Making Your Current Bike Fit You: How to Adjust Bike Handlebars to Fit

Do your knees, shoulders or back hurt from riding your bike? Learning how to adjust your bike handlebars might help you fix the problem.

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Whether you are buying your first bicycle, your twentieth bicycle, or you’re getting your old bike out of storage, Dave Glowacz provides the tips for riders of all ages and levels of experience in Urban Bikers’ Tricks and Tips (Wordspace Press, 2010). This excerpt, which explains the ways to improve the comfort level on your bike by adjusting your handlebars is from Chapter 1, “Choosing a Bike.”


Typical Fit Problems

Lots of people have bikes that don’t fit right. Usually the frame is too tall, short, or long. A bad fit can hurt your back, neck, or shoulders. Or it can just make you feel strange. So should you get a different bike? Maybe not. First decide whether moving the handlebars and/or seat will fix the problem.

blue and white illustration of a man riding a bike

• Bending head up hurts neck
• Too much stretching hurts shoulders
• Too much weight hurts arms
• Too much knee bend hurts legs. (Knee pain can also result from not shifting gears.)
• Leaning over hurts back

Adjusting the Handlebars

Why: You sit straighter and don’t stretch as far.

Trick #1 is easiest. If it doesn’t work, try #2, then #3. But for #2 and #3 you have to take apart your handlebar assembly. If you don’t know how, ask a bike mechanic to do it for you.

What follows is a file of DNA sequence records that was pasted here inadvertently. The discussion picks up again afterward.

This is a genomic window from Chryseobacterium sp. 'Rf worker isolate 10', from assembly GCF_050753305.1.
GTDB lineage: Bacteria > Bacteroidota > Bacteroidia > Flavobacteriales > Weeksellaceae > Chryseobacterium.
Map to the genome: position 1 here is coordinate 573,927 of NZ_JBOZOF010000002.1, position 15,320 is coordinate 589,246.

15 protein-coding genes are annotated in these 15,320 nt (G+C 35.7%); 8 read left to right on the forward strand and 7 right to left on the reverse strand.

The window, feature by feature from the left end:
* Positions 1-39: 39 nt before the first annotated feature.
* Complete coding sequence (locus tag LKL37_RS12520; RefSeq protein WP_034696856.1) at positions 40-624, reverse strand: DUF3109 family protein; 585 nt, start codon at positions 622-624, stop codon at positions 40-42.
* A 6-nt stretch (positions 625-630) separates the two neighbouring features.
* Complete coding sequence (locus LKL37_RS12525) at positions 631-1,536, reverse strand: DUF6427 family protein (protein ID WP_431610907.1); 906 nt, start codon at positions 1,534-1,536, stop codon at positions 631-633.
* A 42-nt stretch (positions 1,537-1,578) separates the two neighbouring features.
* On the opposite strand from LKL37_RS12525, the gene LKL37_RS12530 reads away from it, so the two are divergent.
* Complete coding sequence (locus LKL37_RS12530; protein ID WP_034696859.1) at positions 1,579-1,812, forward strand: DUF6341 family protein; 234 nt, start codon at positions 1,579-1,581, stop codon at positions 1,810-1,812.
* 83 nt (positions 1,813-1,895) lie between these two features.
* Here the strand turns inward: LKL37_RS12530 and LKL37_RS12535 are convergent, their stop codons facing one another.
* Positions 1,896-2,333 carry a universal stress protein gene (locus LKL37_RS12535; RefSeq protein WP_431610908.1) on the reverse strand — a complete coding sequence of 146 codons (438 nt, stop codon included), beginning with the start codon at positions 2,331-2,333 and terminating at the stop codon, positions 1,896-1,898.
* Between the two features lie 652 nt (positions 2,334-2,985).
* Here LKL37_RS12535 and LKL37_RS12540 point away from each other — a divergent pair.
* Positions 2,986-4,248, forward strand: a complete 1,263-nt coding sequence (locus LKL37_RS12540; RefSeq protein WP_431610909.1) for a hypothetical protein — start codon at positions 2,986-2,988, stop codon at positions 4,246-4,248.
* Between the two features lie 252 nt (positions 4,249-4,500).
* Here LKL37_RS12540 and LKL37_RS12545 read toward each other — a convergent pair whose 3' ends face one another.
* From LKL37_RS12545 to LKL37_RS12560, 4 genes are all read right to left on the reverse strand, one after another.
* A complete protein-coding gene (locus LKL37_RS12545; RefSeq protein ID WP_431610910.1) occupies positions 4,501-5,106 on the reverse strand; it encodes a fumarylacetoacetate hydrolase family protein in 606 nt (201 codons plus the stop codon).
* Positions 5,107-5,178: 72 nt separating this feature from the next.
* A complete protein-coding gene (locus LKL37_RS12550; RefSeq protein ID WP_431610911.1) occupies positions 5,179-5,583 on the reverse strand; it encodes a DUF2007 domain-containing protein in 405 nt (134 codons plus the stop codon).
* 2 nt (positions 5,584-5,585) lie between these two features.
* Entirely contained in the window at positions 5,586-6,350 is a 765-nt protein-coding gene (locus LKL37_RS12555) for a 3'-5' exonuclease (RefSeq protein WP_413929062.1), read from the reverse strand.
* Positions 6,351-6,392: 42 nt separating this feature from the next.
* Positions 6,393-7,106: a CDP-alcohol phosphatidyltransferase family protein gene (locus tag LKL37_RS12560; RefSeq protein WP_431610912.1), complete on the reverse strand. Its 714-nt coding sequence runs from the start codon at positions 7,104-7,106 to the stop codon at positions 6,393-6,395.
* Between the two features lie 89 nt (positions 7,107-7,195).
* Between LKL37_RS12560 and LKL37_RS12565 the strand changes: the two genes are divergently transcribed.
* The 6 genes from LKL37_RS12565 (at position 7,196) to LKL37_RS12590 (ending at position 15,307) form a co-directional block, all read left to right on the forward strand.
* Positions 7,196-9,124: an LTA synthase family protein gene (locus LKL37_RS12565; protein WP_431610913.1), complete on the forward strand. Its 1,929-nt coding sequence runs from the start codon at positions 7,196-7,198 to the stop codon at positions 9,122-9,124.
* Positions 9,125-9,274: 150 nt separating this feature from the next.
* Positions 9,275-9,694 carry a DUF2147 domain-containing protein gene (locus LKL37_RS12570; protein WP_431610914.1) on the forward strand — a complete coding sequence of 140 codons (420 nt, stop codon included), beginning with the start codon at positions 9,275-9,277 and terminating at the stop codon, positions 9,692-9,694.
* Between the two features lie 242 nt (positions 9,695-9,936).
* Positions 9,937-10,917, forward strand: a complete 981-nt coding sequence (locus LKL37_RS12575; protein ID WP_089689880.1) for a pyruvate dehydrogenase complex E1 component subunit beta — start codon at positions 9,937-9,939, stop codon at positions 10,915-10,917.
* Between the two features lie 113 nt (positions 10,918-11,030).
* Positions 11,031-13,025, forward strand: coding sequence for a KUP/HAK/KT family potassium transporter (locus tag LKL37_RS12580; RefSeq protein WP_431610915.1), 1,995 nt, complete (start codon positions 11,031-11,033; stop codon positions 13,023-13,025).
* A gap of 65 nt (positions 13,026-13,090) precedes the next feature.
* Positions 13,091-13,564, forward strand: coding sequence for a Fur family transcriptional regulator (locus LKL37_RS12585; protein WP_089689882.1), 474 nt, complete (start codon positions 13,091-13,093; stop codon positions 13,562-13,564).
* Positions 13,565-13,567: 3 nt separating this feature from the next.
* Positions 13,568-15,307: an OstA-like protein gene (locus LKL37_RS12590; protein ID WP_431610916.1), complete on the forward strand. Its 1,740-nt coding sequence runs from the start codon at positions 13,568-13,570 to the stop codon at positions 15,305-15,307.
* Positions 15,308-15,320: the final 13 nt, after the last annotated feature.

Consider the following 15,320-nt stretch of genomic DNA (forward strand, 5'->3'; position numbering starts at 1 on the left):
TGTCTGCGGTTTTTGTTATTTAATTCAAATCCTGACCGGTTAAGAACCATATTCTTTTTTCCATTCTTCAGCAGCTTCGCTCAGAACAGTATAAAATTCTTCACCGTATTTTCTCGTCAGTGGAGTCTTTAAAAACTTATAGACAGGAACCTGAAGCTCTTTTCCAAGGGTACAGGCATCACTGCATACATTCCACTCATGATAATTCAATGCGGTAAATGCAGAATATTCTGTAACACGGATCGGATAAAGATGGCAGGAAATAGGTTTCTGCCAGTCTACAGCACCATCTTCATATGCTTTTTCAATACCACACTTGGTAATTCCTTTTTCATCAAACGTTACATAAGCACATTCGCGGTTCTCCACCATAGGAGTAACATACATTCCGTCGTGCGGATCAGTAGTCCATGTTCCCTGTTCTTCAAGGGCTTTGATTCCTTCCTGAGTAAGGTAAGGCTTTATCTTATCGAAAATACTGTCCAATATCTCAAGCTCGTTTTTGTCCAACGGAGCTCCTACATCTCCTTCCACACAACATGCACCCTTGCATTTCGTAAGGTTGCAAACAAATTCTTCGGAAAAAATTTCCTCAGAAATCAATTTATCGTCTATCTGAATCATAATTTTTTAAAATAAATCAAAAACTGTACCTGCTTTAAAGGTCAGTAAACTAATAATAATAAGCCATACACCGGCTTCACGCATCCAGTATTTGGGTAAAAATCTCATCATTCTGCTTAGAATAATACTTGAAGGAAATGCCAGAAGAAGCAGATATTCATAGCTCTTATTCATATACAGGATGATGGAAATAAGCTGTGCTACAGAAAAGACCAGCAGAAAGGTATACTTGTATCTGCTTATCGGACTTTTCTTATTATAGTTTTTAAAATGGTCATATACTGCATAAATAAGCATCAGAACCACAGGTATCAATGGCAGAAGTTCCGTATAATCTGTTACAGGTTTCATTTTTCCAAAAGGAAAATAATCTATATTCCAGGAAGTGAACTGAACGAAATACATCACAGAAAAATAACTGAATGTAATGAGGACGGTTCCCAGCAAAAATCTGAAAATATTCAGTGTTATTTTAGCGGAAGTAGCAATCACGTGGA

1. Raising your current stem. Loosen the bolt at the top of your handlebar stem. By twisting the handlebars, pull them up to a comfortable position. If they won’t get there without leaving two inches of stem inside the frame, you should replace or extend your handlebar system.

illustration of the handlebars of a bicycle

2. Extending your stem. Get a handlebar stem riser. Risers come in several heights and diameters. Installing one requires a socket wrench with a six-inch extension, and you might have to replace some cables.

illustration of bike posture

3. Replacing your stem. Get a stem that goes higher or closer to your body.

illustration of bike handlebar measurements

Road stems have the least riser height and the most forward length. Cruiser stems have high riser height and/or no forward length.

ATB stems (for mountain and cross/hybrid bikes) have moderate riser length and height.

Want to learn more cycling tips? Check out these articles:

Making Your Current Bike Fit You: Adjusting the Seat
Bike Maintenance: What to Check Before Riding
Finding a Comfortable Bike Seat


book cover with an illustration of two people standing next to a bike

Reprinted with Permission from Urban Bikers’ Tricks and Tips by Dave Glowacz and published by Wordspace Press, 2010.

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